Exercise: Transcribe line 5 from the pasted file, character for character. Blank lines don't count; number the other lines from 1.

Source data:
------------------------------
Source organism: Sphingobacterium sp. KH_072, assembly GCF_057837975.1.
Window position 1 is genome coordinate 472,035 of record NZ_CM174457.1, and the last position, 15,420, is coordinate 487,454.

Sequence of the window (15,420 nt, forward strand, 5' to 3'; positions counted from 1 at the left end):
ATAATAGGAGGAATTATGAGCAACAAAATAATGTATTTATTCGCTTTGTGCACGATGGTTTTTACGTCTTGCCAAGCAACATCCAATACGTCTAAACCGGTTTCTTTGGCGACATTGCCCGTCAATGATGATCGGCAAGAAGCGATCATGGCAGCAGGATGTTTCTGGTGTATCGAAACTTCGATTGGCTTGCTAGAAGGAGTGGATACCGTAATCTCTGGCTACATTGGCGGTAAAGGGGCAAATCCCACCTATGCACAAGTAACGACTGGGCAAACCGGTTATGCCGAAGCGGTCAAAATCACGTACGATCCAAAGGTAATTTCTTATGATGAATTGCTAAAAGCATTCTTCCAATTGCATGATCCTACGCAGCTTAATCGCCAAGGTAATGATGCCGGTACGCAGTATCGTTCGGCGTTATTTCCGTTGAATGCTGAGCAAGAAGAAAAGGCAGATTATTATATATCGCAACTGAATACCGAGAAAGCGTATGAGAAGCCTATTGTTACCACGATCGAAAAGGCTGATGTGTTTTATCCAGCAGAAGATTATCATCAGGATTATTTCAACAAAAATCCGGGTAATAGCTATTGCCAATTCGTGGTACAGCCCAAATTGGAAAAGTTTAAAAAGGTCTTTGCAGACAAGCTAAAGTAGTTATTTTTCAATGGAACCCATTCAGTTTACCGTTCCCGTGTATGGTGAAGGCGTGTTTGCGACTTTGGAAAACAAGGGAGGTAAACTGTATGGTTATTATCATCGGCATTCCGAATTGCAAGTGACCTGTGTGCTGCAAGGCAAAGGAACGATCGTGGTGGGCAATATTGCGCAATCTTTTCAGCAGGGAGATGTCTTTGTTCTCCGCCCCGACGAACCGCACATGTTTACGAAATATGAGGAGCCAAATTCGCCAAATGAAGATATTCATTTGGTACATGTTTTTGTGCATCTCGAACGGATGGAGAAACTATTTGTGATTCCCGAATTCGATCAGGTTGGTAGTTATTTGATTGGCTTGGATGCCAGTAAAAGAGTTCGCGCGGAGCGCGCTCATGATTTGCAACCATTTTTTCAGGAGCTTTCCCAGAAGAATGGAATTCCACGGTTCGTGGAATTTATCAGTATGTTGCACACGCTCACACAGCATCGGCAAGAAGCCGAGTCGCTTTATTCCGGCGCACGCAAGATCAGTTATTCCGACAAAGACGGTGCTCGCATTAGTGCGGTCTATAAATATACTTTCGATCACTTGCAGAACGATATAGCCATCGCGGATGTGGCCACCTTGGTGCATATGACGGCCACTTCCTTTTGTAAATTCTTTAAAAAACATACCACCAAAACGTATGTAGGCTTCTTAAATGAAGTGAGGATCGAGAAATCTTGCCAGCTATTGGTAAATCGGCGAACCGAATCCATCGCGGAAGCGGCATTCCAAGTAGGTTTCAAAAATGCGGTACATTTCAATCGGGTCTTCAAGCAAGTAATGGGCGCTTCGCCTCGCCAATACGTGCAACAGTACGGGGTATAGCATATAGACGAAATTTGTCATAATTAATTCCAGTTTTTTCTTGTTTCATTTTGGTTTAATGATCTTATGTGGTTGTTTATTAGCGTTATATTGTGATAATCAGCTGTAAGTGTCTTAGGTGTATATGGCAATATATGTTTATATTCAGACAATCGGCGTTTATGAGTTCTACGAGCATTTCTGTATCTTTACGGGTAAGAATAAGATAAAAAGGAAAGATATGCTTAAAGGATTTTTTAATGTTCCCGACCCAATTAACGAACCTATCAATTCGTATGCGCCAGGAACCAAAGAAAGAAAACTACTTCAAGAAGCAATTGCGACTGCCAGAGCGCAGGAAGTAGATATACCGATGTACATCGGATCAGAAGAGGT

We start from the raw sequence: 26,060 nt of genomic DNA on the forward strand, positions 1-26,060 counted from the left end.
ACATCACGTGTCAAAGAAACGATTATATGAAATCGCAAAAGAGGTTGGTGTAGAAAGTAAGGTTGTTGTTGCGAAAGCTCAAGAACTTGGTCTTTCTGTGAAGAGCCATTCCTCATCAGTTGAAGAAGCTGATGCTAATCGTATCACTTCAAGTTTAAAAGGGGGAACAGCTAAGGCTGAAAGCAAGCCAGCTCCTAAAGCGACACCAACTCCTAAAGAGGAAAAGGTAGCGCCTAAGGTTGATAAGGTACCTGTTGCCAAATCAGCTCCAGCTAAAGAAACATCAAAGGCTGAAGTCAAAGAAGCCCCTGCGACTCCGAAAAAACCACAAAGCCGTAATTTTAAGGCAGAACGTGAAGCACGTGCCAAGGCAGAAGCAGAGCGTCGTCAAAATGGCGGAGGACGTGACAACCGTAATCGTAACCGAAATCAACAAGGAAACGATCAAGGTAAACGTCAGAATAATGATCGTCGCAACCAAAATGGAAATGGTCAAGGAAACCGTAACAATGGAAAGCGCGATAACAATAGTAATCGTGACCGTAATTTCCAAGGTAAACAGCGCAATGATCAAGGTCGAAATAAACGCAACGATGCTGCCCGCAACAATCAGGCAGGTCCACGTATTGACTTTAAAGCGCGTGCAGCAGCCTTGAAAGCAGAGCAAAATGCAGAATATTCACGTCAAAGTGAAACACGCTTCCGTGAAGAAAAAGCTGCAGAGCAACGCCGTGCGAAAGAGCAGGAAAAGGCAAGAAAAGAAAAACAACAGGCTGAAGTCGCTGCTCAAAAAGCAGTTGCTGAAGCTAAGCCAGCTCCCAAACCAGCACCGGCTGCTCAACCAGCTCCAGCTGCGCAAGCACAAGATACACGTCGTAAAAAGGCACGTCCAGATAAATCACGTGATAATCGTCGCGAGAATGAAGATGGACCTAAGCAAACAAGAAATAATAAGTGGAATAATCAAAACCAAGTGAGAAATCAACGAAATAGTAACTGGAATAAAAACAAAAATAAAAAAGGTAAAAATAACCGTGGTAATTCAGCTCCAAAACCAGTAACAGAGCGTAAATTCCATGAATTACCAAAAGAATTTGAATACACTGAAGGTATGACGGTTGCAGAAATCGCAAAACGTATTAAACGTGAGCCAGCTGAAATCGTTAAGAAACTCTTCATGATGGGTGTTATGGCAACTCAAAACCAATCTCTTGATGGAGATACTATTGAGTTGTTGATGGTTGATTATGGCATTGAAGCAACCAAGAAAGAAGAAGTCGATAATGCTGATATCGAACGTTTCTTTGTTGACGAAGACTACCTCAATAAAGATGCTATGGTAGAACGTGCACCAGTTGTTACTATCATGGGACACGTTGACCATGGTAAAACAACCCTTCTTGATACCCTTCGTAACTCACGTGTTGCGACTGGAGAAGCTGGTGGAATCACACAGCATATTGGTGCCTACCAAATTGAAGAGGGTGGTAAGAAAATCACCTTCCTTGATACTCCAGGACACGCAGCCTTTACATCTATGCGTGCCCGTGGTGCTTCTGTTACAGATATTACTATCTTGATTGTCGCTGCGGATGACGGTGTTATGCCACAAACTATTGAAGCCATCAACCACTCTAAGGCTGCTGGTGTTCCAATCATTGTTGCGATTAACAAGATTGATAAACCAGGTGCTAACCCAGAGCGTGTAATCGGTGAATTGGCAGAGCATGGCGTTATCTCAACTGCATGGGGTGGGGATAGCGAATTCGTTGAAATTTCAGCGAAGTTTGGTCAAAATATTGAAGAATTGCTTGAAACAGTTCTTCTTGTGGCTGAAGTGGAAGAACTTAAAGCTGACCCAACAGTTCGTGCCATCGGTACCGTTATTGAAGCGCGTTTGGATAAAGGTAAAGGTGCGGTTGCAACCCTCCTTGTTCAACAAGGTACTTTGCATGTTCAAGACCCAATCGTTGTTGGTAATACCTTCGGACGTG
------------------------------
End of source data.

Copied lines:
We start from the raw sequence: 26,060 nt of genomic DNA on the forward strand, positions 1-26,060 counted from the left end.